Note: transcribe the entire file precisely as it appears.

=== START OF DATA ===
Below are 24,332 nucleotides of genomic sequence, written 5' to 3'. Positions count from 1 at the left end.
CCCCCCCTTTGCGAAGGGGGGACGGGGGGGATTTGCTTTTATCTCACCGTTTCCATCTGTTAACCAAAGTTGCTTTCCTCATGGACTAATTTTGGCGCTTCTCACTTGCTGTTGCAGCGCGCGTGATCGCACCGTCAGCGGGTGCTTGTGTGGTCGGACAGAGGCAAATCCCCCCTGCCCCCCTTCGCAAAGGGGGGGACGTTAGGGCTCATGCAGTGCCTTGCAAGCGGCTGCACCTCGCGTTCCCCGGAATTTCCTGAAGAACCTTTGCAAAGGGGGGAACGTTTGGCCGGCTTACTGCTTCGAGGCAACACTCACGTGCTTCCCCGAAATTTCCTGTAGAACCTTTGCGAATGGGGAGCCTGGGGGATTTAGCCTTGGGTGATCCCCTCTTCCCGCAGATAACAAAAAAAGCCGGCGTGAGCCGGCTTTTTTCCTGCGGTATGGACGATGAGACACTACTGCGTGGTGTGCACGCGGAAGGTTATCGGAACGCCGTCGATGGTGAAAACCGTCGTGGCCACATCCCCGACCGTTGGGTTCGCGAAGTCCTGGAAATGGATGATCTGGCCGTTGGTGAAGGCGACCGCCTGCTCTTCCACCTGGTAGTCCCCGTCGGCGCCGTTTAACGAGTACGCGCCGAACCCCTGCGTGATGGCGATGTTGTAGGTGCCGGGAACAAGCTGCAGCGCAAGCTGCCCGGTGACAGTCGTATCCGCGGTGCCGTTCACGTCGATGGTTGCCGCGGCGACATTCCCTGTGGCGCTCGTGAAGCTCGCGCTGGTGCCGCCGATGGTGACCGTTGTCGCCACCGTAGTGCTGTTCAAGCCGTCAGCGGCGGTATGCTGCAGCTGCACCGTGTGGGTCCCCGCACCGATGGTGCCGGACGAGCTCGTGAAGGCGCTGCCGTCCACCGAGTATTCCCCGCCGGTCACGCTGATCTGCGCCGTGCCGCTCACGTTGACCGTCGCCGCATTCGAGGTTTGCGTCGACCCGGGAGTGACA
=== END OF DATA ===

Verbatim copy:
Below are 24,332 nucleotides of genomic sequence, written 5' to 3'. Positions count from 1 at the left end.
CCCCCCCTTTGCGAAGGGGGGACGGGGGGGATTTGCTTTTATCTCACCGTTTCCATCTGTTAACCAAAGTTGCTTTCCTCATGGACTAATTTTGGCGCTTCTCACTTGCTGTTGCAGCGCGCGTGATCGCACCGTCAGCGGGTGCTTGTGTGGTCGGACAGAGGCAAATCCCCCCTGCCCCCCTTCGCAAAGGGGGGGACGTTAGGGCTCATGCAGTGCCTTGCAAGCGGCTGCACCTCGCGTTCCCCGGAATTTCCTGAAGAACCTTTGCAAAGGGGGGAACGTTTGGCCGGCTTACTGCTTCGAGGCAACACTCACGTGCTTCCCCGAAATTTCCTGTAGAACCTTTGCGAATGGGGAGCCTGGGGGATTTAGCCTTGGGTGATCCCCTCTTCCCGCAGATAACAAAAAAAGCCGGCGTGAGCCGGCTTTTTTCCTGCGGTATGGACGATGAGACACTACTGCGTGGTGTGCACGCGGAAGGTTATCGGAACGCCGTCGATGGTGAAAACCGTCGTGGCCACATCCCCGACCGTTGGGTTCGCGAAGTCCTGGAAATGGATGATCTGGCCGTTGGTGAAGGCGACCGCCTGCTCTTCCACCTGGTAGTCCCCGTCGGCGCCGTTTAACGAGTACGCGCCGAACCCCTGCGTGATGGCGATGTTGTAGGTGCCGGGAACAAGCTGCAGCGCAAGCTGCCCGGTGACAGTCGTATCCGCGGTGCCGTTCACGTCGATGGTTGCCGCGGCGACATTCCCTGTGGCGCTCGTGAAGCTCGCGCTGGTGCCGCCGATGGTGACCGTTGTCGCCACCGTAGTGCTGTTCAAGCCGTCAGCGGCGGTATGCTGCAGCTGCACCGTGTGGGTCCCCGCACCGATGGTGCCGGACGAGCTCGTGAAGGCGCTGCCGTCCACCGAGTATTCCCCGCCGGTCACGCTGATCTGCGCCGTGCCGCTCACGTTGACCGTCGCCGCATTCGAGGTTTGCGTCGACCCGGGAGTGACA